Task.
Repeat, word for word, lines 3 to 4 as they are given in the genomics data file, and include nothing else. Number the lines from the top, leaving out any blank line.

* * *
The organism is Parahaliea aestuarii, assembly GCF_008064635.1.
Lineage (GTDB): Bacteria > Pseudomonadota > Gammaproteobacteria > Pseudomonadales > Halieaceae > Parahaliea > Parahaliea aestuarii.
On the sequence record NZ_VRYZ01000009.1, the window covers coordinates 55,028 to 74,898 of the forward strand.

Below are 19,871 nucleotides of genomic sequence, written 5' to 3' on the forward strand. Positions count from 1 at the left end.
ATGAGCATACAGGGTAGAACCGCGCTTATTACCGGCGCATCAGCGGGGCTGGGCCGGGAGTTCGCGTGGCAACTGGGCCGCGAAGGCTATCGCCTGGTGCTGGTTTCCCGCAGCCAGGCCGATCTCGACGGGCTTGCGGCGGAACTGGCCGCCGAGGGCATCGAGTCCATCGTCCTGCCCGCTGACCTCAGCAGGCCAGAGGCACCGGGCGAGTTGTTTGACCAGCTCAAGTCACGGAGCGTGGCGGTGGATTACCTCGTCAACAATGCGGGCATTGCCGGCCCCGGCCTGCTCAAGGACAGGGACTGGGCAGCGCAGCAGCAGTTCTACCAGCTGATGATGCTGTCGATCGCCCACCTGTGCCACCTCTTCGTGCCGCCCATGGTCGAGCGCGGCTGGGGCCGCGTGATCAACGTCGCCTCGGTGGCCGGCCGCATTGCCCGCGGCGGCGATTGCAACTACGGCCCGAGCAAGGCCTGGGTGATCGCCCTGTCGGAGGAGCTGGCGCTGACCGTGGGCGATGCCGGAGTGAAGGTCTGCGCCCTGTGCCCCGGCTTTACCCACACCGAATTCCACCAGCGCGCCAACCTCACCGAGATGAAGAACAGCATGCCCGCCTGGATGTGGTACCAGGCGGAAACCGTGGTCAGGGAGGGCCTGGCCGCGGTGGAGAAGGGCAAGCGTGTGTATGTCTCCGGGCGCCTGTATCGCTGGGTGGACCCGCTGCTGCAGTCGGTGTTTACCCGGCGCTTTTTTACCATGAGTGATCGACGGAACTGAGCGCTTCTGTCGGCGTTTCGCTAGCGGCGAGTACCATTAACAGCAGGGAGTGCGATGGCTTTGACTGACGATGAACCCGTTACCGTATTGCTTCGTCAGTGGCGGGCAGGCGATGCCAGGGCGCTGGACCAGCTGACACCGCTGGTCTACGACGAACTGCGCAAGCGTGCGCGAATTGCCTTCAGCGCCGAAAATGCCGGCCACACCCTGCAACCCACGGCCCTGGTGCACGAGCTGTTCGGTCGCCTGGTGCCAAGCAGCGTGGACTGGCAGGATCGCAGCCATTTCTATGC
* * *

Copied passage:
On the sequence record NZ_VRYZ01000009.1, the window covers coordinates 55,028 to 74,898 of the forward strand.

Below are 19,871 nucleotides of genomic sequence, written 5' to 3' on the forward strand. Positions count from 1 at the left end.